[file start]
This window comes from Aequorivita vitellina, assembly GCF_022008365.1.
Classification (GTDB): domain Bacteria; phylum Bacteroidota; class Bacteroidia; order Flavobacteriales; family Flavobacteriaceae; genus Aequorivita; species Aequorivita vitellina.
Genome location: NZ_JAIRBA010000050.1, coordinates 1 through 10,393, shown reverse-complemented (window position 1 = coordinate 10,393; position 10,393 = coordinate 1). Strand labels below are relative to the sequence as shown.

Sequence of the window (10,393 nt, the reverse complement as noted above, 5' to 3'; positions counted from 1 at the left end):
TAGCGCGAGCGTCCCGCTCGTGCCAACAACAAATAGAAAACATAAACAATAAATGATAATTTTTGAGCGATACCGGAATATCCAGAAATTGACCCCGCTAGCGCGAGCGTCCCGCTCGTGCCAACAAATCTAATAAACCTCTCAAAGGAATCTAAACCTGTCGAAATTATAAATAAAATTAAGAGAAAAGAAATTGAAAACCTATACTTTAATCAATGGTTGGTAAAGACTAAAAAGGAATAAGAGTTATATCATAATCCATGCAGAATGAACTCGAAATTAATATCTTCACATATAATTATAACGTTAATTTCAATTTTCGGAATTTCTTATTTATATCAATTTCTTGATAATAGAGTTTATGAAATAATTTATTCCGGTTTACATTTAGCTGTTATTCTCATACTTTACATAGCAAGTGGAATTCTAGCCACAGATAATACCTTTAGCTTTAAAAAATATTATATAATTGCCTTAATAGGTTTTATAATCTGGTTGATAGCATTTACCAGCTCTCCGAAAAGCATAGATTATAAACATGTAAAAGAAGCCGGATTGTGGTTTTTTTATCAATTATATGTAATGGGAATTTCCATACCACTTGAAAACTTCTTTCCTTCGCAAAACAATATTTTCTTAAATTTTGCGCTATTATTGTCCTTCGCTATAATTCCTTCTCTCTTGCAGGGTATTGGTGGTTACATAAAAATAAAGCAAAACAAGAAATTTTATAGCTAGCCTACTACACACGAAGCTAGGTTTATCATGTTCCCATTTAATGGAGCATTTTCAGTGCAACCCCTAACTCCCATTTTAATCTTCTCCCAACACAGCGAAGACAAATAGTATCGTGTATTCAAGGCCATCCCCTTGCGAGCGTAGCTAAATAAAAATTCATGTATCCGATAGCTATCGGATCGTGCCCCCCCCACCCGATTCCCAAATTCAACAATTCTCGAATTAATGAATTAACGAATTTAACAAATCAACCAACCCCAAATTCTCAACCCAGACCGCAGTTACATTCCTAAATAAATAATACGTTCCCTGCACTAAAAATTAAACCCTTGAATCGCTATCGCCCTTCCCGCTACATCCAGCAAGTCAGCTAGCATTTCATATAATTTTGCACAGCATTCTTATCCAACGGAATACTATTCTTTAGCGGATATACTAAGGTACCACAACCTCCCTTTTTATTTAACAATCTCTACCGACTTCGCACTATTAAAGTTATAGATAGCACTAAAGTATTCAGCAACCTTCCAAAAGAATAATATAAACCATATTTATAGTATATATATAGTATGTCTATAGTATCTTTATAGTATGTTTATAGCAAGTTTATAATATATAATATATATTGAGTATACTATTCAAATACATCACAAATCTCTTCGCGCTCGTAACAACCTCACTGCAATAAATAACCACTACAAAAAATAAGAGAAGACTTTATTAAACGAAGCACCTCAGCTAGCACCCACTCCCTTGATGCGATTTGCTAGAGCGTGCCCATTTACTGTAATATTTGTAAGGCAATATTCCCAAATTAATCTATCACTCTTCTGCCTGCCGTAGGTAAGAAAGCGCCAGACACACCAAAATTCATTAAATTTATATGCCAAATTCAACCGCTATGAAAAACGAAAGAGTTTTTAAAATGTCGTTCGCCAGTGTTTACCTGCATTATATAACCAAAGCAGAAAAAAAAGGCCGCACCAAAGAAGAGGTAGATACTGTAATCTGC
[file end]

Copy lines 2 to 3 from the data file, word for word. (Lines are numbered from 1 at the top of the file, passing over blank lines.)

Classification (GTDB): domain Bacteria; phylum Bacteroidota; class Bacteroidia; order Flavobacteriales; family Flavobacteriaceae; genus Aequorivita; species Aequorivita vitellina.
Genome location: NZ_JAIRBA010000050.1, coordinates 1 through 10,393, shown reverse-complemented (window position 1 = coordinate 10,393; position 10,393 = coordinate 1). Strand labels below are relative to the sequence as shown.